Excerpts from the announcement of the Kenya Airways 2018 financial results April 30, 2019 at Ole Sereni Hotel. Nairobi at a breakfast event with investors and media.
Performance: 2018 revenue was Kshs 114 billion (~$1.14 billion), compared to 81 billion in 2017 at the airline, which is in the middle of discussions about taking over the management of the Jomo Kenyatta International Airport (JKIA) under a public-private partnership (PPP).
Chairman Michael Joseph said 2018 had been a challenging year, one highlight of which was the launch of non-stop daily flights New York, but there was a lot media scrutiny on PPP on JKIA that was wrong and excitable. He said that the airline was on the right path and thanked the staff for doing a great job under difficult circumstances.
CEO Sebastian Mikosz said this was the second year of growth in passengers and cargo and a narrowed loss. The difference to 2017 (which was abbreviated to 9 months as the airline changed its financial year-end to match IATA and its financial partners) was stark but the CEO went out of his way to compare unofficial twelve month numbers for 2017 to highlight that the airline had increased income, and flown more passengers despite the smaller fleet in 2018. They had 13,258 daily customers (up from 12,484), a cabin factor of 76% and on-time performance 79%.
They earned Kshs 95 billion from flying 4.84 million passengers in 2018, Kshs 8.5 billion from cargo 8.5 billion and earned Kshs 10 billion from other business including ground handling and repairs and maintenance and training,. While the revenue covered their fleet ownership, fuel and staff costs, they ended with an operating loss of Kshs 683 million and, an overall loss before tax of Kshs 7.5 billion ($75 million).
Fuel: Accounts for 40% of costs, and as prices went up 30% in 2018, it remains one of the biggest challenges to profitability. As such they are going back to fuel hedging as a risk minimization strategy.
Fleet: They are getting back two Boeing 787’s from Oman Air but have extended an ongoing lease with Turkish to retain three Boeing 777-300’s which are simply too large to operate given the current loads and will introduce a complexity that is not desirable now.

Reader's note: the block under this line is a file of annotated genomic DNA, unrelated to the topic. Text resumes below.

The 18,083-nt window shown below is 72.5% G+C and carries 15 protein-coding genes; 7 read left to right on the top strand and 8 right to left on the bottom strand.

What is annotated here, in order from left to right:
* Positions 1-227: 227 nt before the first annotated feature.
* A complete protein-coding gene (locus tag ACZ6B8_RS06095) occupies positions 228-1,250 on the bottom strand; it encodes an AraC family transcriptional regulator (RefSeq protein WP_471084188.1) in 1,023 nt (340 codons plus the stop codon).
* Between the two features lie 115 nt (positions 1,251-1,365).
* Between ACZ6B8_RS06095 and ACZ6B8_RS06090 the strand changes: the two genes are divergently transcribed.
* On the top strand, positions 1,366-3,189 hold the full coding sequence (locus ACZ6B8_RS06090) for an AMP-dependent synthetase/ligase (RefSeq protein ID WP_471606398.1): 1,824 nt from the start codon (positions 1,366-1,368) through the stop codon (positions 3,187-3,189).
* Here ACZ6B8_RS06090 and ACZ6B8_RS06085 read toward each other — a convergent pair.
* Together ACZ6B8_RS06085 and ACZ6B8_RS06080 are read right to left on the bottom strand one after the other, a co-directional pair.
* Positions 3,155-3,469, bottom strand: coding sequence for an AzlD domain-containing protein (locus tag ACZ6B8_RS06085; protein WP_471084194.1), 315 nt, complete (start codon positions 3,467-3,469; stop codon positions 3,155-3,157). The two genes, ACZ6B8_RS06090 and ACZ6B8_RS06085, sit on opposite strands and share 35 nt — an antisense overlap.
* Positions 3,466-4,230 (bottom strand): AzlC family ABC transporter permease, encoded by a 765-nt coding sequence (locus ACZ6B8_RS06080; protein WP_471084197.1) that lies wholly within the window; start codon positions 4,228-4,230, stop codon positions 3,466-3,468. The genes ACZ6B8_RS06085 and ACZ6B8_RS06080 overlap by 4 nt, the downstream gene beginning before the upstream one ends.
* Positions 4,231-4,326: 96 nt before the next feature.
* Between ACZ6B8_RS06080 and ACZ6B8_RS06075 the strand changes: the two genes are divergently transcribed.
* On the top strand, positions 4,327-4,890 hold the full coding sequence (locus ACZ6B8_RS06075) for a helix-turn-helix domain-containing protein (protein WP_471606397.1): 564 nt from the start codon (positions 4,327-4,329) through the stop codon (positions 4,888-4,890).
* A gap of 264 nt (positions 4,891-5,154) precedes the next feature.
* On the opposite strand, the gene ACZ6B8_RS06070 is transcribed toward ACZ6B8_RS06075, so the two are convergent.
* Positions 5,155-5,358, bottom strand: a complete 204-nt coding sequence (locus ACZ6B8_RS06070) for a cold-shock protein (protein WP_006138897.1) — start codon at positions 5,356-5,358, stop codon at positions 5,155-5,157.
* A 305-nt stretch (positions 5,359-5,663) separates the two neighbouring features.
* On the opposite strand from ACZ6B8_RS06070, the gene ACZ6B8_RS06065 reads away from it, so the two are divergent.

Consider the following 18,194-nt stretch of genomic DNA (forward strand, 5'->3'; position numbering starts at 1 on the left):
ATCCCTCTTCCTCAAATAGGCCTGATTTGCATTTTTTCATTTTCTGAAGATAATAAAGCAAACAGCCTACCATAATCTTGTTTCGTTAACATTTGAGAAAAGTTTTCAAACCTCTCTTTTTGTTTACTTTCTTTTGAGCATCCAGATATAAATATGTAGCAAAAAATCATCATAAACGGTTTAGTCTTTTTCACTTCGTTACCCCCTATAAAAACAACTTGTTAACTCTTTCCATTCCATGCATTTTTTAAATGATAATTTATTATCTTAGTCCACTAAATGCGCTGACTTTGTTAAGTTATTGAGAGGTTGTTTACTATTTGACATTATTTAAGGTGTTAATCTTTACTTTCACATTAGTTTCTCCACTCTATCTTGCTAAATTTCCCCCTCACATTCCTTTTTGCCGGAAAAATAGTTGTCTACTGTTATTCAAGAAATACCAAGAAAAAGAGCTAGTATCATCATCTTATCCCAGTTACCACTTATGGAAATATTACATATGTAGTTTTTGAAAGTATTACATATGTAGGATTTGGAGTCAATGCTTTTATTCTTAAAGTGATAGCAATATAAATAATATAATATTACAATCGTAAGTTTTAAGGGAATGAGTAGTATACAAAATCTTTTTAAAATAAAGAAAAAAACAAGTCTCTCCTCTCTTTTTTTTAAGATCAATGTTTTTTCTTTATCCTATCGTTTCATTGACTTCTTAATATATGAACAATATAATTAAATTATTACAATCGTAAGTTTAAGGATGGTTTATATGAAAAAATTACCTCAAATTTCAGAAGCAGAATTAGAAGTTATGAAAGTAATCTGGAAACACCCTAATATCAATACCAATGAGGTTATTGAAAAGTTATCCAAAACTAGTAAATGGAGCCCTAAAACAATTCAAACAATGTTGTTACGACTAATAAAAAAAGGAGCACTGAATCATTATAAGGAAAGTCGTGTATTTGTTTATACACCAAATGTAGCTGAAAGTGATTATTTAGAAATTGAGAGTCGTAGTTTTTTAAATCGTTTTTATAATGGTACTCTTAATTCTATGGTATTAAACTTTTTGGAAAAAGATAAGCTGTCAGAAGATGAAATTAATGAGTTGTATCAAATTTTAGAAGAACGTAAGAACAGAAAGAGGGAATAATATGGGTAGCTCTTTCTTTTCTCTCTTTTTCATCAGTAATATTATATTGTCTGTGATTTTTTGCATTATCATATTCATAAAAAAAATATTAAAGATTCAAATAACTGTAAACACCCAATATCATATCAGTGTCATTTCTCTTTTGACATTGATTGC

Routes and Partnerships
- The New York direct flight route had flown 15,000 passengers as of December 31 2018. The load factor is 64% and CEO said that there was nothing lucrative about NYC but it helped serve the Africa Market with 5 weekly flights which they will adjust back to being daily flights in the summer. The non-stop route offers the fastest route between New York and Indian Ocean destinations countries like Mauritius
- The Air-France-KLM joint venture is still the biggest part of their business. They have now added one with Delta enabling KQ to sell flights to Delta destination cities beyond New York.
- UN: With the addition of Geneva (and Rime) in June, they will now fly to all the main UN cities – Geneva, Mogadishu, Paris, New York – from Nairobi, completing their UN network.
- JamboJet: They are trying to pushing to get their Jambojet subsidiary IOSA-certified so they can codeshare on more local routes.
African Aviation: The results presentation showed comparisons to Rwandair, Ethiopian, Turkish, Ethiopian and Emirates airlines, but Mikosz said that KQ was the only airline interested in growing the Nairobi hub. The CEO cautioned that while in 2010, Ethiopian was the same size as KQ, today it was three times bigger, and that was due to support systems, Also that Rwandair, while considered small today, will catch KQ in five years unless KQ grows its hub in this competitive environment.
PPP: The fate of the public-private partnership proposal for the airline to manage JKIA is still with the Privatization Commission who turned it over to Parliament for public hearings that were stormy at times and led to a lot of inaccuracies. The CEO and Chairman said it was not necessary for the growth plan that the company had presented to shareholders during their 2017 restructuring, but it was one which would accelerate its rate by levelling the playing field with its continental peers.